Here’s what’s been happening on Wall Street overnight

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Millennials are making what could be one of the costliest investing mistakes in history

Cash is king for millennials who are setting money aside for the future, according to a new Bankrate.com report.

The problem is this is one of the worst ways to earn any returns. And it doesn’t jibe with millennials’ expected longer lifespans, rising medical costs, and uncertainty about Social Security.

“Millennials are going to have the biggest retirement-savings burden in history,” Greg McBride, the chief financial analyst for Bankrate.com, told Business Insider.

“The nest egg that they’re going to have to accumulate on their own is going to be bigger than any other generation.”

Action on crypto exchanges is heating up

Action on some of the largest trading venues in crypto is heating up as the price of bitcoin, the largest digital currency, approaches $US8,500 a coin.

Bitcoin, which spent much of 2018 in the doldrums, has seen its price soar by nearly $US1,000 over the last week, reaching a two-month high on Tuesday. At last check, the cryptocurrency was trading at $US8,217 a coin.

At the same time, crypto volumes – digital currencies changing hands – on exchanges have seen a spike in activity. And bitcoin bull Tom Lee, head of research at Fundstrat , says it’s a meaningful signal that the bitcoin bottom is behind us.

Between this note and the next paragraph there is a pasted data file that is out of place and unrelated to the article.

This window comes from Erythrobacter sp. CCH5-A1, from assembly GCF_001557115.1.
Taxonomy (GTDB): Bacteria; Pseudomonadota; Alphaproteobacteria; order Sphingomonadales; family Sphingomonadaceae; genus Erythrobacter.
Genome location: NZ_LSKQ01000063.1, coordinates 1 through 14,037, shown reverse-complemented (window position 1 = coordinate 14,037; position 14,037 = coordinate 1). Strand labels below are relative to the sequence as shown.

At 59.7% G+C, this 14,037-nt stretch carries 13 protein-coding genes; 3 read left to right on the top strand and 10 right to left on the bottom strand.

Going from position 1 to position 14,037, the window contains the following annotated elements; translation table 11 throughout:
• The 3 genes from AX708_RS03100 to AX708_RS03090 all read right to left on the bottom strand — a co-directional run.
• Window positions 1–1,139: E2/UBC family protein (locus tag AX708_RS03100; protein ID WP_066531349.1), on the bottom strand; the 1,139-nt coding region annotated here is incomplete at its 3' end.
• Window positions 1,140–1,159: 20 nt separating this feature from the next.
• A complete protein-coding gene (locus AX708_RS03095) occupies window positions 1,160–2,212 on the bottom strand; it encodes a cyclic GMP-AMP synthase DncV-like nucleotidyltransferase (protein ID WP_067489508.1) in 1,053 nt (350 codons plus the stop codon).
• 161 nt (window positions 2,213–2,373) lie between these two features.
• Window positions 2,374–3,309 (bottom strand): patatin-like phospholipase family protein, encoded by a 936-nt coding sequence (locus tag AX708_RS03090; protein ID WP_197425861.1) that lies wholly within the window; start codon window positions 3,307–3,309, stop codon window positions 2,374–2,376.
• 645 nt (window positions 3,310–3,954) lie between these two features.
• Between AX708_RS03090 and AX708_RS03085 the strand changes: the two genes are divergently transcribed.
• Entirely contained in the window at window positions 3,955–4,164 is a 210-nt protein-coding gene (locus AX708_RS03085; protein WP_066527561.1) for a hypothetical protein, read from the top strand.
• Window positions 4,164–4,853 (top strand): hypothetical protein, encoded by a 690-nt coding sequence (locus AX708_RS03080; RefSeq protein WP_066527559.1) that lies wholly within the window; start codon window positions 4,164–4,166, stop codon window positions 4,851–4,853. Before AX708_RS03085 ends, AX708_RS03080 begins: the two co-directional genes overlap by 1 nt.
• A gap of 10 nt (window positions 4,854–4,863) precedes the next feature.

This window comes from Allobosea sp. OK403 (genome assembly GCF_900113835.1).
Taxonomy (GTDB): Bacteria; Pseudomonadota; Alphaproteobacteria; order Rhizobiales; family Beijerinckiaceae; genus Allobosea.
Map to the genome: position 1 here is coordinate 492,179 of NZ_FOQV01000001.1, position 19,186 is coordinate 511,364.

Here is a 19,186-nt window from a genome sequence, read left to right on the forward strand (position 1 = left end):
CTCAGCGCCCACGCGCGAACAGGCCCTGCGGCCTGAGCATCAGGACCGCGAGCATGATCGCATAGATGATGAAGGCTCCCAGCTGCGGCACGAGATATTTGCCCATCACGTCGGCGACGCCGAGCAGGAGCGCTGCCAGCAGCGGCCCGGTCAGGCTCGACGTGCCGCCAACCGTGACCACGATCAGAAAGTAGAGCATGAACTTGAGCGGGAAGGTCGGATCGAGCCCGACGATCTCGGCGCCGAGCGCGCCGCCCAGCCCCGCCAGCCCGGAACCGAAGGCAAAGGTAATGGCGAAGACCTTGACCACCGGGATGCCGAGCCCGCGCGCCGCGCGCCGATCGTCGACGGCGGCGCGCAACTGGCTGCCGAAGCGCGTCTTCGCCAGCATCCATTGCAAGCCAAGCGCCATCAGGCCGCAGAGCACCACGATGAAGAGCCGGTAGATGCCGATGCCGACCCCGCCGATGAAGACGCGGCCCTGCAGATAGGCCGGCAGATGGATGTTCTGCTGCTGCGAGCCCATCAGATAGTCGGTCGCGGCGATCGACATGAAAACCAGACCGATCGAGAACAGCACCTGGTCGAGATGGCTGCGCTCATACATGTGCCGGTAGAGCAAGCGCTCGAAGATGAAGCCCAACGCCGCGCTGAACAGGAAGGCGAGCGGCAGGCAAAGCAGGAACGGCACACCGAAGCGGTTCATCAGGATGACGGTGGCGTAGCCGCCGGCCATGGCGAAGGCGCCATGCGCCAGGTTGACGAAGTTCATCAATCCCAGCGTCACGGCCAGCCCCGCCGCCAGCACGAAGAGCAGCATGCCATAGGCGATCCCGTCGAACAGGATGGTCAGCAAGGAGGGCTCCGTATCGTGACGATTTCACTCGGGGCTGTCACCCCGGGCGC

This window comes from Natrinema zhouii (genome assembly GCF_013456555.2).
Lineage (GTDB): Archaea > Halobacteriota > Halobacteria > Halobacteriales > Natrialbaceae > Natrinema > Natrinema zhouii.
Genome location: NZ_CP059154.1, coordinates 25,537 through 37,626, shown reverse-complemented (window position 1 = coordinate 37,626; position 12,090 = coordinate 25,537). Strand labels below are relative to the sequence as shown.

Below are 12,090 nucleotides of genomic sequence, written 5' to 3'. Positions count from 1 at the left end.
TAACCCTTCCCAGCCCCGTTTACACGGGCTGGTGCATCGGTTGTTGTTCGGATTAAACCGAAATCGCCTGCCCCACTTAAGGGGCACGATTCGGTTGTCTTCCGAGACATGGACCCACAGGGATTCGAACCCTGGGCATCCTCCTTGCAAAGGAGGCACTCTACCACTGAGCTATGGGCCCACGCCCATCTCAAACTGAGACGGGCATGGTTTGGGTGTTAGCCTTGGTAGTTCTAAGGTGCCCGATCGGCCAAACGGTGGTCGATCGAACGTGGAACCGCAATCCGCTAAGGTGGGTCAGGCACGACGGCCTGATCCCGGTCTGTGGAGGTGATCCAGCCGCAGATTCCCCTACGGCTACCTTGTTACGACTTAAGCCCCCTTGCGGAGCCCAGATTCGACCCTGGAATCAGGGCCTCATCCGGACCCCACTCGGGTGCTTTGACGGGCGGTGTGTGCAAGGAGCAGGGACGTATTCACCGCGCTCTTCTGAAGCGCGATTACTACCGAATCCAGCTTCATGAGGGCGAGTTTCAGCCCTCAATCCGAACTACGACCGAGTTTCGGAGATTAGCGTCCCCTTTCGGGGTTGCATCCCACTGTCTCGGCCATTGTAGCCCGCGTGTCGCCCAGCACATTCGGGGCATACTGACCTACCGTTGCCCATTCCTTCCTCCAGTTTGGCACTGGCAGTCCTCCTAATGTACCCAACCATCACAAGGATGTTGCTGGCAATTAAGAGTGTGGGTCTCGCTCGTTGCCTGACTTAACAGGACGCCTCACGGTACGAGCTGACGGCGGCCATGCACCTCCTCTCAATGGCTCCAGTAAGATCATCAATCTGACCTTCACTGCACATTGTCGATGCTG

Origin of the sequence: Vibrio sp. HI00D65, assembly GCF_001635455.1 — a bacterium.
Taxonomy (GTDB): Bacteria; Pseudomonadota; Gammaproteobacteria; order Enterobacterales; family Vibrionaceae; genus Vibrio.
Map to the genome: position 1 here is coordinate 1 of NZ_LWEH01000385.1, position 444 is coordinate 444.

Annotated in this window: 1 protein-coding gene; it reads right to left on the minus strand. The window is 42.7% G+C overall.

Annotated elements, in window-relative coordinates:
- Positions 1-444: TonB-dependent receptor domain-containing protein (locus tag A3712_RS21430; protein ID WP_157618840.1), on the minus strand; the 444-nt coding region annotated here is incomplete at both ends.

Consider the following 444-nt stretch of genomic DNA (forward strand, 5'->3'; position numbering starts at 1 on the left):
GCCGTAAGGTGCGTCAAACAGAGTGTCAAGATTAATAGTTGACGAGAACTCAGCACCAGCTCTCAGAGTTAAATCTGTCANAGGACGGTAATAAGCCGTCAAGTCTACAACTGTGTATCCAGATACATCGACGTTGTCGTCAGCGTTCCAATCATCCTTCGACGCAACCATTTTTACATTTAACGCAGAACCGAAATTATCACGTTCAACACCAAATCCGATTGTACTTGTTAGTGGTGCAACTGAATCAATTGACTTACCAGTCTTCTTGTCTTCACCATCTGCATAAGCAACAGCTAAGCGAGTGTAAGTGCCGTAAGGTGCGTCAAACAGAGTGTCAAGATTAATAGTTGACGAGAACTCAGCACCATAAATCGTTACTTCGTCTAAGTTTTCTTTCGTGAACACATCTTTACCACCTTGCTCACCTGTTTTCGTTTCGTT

Deutsche Bank profits dive – but signs emerge that its turnaround program is working

Deutsche Bank on Wednesday posted a 14% drop in net profit in the second quarter from a year earlier, as Germany’s largest bank restructures under new leadership.

Deutsche last week already flagged that net profit would be more than double analysts’ forecasts in a rare piece of good news for the bank, which is cutting costs to revive profitability.

Net profit in the second quarter was 401 million euros ($US468.33 million), down from 466 million euros last year.

The bank halted a steep decline in revenue, which was 6.6 billion euros. That is flat compared with the same quarter in 2017, when revenue fell 10% from a year earlier.

The best CEOs on Wall Street – as ranked by their employees

In the lavishly-compensated world of banking, job satisfaction can often take a backseat to how much money one earns. Having a good CEO, however, will always be a major draw for banks and other financial institutions looking to recruit new staff.

But which major bank CEOs have the highest levels of approval among their staff? Using data from jobs-ranking website Glassdoor, the Evidence Lab at Swiss bank UBS compiled satisfaction data for the CEOs of most recognisable brands in global finance. The bank has collected more than 56,000 reviews from Glassdoor.

The data, featured in a note about the fortunes of struggling German lender Deutsche Bank, shows that bosses at big US banks are much more likely to have the approval of their employees than those at European lenders.

At the bottom of the pile were Tidjane Thiam of Credit Suisse and Deutsche Bank’s new boss Christian Sewing . Meanwhile the three most-approved CEOs were Morgan Stanley’s James Gorman, JPMorgan’s Jamie Dimon, and Goldman Sachs’ outgoing leader, Lloyd Blankfein.

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